Sometimes all it takes is a pretty face (and a Facebook profile) to beat even the toughest security.
At least that’s the lesson imparted by the team of cybersecurity experts from Texas-based World Wide Technology at the RSA Europe security conference in Amsterdam last week.
With nothing more than a pair of easy-to-set-up profiles on social-networking sites like Facebook and LinkedIn for a fictional 28-year old University of Texas graduate named Emily Williams, World Wide Technology was able to pose as a new IT employee at an unnamed U.S. government agency. The researchers used a tactic called social engineering to extract extremely sensitive information from the agency with relative ease.
Social engineering is when hackers, criminals, or security consultants take advantage of human behavior to get access to things they shouldn’t be able to. As the rise of social networking sites has allowed Internet users to connect with each other in countless new ways, the ability of social engineers to penetrate otherwise impenetrable systems has grown accordingly.
Network World reports that Aamir Lakhani, a counter-intelligence specialist World Wide Technology, declined to specifically identify the agency but called it ‟a very secure one that specializes in offensive cybersecurity and protecting secrets.”
In just one day after first establishing the profile, Williams already had dozens of Facebook and LinkedIn connections to employees of the agency and its affiliated contractors, as well as multiple job offers from other companies looking to poach her.
She was also apparently given a company laptop and network access—though it’s not quite clear how such transactions took place.
Next, the team had Williams post a link on her profile to a webpage displaying a Christmas ecard that also secretly contained an application that, once downloaded, gave them access to the agency’s otherwise secure computer systems. They were able to detect passwords of users on the agency’s system and downloaded a trove of secret documents that ‟included information about state-sponsored attacks and country leaders.”
The entire process took less than a week.
World Wide Technology set up the profile using the picture of a waitress at a nearby Hooters frequented by agency staffers. No one, however, made the connection.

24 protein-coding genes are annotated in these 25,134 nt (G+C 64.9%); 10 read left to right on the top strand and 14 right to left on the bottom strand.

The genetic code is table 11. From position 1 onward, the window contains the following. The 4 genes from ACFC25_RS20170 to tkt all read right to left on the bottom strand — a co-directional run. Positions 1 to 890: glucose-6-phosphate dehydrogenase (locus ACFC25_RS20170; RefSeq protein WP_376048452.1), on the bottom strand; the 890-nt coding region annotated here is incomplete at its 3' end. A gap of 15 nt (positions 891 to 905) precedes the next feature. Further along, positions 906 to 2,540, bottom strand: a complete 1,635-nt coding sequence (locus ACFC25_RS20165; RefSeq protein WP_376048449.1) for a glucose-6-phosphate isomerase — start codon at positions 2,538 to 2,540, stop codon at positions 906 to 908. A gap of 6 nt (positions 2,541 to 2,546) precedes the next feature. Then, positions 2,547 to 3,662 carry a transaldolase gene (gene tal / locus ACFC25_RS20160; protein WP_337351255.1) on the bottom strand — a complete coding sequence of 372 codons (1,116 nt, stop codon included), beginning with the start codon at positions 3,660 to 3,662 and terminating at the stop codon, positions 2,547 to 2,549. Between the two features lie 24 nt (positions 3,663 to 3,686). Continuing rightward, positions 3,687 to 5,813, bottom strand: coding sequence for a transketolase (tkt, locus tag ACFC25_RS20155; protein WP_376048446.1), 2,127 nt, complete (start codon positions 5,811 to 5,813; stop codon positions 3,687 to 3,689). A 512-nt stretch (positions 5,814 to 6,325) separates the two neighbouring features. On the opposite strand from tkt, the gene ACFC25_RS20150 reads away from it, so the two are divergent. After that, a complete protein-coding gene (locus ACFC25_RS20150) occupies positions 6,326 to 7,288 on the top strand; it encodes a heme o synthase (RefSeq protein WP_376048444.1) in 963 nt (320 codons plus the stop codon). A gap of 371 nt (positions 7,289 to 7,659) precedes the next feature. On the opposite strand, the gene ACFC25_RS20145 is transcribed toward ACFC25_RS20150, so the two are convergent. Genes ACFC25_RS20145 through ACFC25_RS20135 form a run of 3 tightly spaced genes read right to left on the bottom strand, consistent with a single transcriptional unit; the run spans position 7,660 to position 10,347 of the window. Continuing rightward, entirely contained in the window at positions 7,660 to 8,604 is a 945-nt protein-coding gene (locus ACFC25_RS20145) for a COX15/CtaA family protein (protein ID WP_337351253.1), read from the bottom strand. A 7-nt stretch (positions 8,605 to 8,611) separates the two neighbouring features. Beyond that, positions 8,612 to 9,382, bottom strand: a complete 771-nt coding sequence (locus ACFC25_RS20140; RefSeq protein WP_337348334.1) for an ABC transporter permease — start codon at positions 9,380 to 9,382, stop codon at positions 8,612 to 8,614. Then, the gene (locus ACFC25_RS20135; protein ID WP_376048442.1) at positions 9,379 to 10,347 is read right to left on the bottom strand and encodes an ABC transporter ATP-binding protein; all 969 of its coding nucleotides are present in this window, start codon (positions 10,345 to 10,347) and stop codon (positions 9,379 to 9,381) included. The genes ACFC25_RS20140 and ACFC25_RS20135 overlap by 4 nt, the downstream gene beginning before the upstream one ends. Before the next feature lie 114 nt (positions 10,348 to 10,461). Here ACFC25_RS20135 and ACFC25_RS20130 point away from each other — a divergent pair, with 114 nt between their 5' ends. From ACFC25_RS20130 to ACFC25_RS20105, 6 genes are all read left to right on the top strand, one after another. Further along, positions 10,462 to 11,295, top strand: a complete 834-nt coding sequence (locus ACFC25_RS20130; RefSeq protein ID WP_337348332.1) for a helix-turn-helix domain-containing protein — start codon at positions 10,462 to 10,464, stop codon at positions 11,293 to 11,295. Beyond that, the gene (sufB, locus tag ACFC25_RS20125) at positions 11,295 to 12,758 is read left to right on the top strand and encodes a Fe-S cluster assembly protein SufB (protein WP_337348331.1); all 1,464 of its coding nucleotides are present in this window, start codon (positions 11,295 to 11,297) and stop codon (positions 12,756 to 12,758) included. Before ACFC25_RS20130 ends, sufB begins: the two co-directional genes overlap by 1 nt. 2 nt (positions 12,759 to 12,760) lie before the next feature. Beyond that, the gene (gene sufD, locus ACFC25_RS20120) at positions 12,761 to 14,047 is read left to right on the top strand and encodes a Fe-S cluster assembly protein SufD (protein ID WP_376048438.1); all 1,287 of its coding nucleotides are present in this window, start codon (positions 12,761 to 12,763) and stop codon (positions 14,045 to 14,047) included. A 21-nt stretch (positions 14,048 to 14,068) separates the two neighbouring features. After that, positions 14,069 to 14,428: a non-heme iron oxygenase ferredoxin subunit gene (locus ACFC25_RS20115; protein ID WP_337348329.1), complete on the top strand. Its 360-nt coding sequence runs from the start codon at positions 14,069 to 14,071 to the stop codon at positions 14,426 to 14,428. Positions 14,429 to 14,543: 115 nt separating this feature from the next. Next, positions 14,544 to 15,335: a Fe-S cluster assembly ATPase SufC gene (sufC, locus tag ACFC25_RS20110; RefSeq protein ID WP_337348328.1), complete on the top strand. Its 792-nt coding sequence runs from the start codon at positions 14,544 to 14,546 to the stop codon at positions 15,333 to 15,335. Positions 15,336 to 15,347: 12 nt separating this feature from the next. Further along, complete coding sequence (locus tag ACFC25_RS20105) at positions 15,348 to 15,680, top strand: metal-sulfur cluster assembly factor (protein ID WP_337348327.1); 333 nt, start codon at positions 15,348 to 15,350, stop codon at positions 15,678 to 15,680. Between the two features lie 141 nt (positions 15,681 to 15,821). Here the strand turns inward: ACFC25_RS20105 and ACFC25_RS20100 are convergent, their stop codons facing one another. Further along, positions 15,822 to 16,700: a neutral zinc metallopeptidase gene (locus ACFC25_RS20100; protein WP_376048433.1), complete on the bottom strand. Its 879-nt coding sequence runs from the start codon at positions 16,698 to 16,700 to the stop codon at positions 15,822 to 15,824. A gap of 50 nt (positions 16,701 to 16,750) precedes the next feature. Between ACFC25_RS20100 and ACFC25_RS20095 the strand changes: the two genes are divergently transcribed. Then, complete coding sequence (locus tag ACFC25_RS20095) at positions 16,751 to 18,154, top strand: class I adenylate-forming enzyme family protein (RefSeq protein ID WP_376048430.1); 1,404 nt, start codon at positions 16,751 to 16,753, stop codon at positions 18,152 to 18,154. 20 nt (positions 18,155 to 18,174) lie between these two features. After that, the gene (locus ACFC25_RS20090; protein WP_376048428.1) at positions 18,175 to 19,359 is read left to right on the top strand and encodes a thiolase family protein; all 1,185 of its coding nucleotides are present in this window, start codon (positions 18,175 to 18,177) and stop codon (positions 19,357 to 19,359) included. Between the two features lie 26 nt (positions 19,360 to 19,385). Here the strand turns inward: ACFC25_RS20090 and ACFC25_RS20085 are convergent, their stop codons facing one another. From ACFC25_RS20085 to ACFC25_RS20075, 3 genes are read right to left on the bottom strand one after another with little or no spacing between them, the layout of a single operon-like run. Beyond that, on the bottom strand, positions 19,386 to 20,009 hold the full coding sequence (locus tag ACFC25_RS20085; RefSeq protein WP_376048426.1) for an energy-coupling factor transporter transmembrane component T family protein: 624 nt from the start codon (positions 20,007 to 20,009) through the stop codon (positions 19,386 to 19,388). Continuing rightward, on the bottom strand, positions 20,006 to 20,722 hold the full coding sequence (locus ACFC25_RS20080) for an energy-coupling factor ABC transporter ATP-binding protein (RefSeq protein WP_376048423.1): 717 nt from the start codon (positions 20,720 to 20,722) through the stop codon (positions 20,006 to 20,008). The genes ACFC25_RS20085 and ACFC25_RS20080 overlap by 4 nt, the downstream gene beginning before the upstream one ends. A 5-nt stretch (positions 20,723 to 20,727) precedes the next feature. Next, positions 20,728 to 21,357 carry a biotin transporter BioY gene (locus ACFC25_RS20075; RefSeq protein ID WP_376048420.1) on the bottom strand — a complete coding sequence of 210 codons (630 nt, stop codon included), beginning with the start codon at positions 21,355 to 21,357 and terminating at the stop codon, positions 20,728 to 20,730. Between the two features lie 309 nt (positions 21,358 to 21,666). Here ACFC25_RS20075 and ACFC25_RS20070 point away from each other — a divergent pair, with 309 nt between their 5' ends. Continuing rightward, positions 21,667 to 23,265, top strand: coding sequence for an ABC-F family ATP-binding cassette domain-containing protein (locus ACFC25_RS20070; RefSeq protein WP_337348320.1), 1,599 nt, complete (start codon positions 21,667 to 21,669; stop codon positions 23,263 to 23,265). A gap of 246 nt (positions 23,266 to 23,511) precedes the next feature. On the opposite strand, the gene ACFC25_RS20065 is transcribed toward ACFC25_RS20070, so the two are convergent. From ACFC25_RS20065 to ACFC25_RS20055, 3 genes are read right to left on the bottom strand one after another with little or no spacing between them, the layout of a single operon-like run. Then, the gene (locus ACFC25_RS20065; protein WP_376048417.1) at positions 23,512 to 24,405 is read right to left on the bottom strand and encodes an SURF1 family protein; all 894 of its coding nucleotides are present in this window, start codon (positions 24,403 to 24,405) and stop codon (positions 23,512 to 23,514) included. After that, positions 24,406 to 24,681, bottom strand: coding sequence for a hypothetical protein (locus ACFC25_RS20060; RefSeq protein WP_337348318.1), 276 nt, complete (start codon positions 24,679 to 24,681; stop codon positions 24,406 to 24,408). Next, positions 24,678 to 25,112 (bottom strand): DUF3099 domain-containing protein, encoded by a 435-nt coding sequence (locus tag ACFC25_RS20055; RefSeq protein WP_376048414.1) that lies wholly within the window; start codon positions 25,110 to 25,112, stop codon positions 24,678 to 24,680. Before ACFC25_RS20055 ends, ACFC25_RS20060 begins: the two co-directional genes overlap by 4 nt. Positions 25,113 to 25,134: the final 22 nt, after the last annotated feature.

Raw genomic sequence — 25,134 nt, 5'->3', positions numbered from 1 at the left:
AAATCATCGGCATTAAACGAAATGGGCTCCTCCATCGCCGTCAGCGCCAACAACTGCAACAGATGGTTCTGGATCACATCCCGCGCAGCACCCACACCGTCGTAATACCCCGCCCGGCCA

Here’s the photo they used (the face has been blurred to protect Williams’s real identity):
Out of the hundreds of people friended by Williams, only a small handful expressed any skepticism about her encroachment into their lives. In one case, someone asked Williams how they knew each other and the team made something up based on information present on the guy’s Facebook profile. The former skeptic then claimed that he did, in fact, actually remember Williams.
Even so, not everyone accepted Williams’s friend requests. She was denied by the head of the agency, who checked her name against a company directory and didn’t find anything.
“After we performed this successful attack we got requests from other companies that wanted to try the same thing,” Lakhani told Network World. “So we also did the same type of penetration test for very large financial institutions like banks and credit card companies, healthcare organizations and other firms, and the results were almost exactly the same.”
He boasted that his team’s social engineering efforts yielded a 100 percent success rate.
In his presentation, Lakhani noted that the photo his team used for Williams was important in engendering a sense of trust among the agency employees whom they were targeting. “Attractive women get special treatment in a male dominated industry [like IT],” he insisted.
‟The research was made public with the goal of educating employees about security around social networks as well as the current potential threats that could target people like you,” wrote Joseph Muniz, one of the researchers who conducted the test, on the Security Blogger. ‟We had executive approval before conducting the experiment.
‟Social media can be used as a means to compromise targets if users are not educated on common attacks and proper use of public facing network resources,” Muniz added. ‟The risk extends beyond data leakage since many people that use social media also use the same systems for internal use while at work.”
Even with education about social engineering, the Emily Williams experiment shows that dedicated scammers will always ultimately find a way into even the most secure computer systems. At the end of the day, the weakest link any system’s defenses is likely the people using it.
Photo by Spencer E Holtaway/Flickr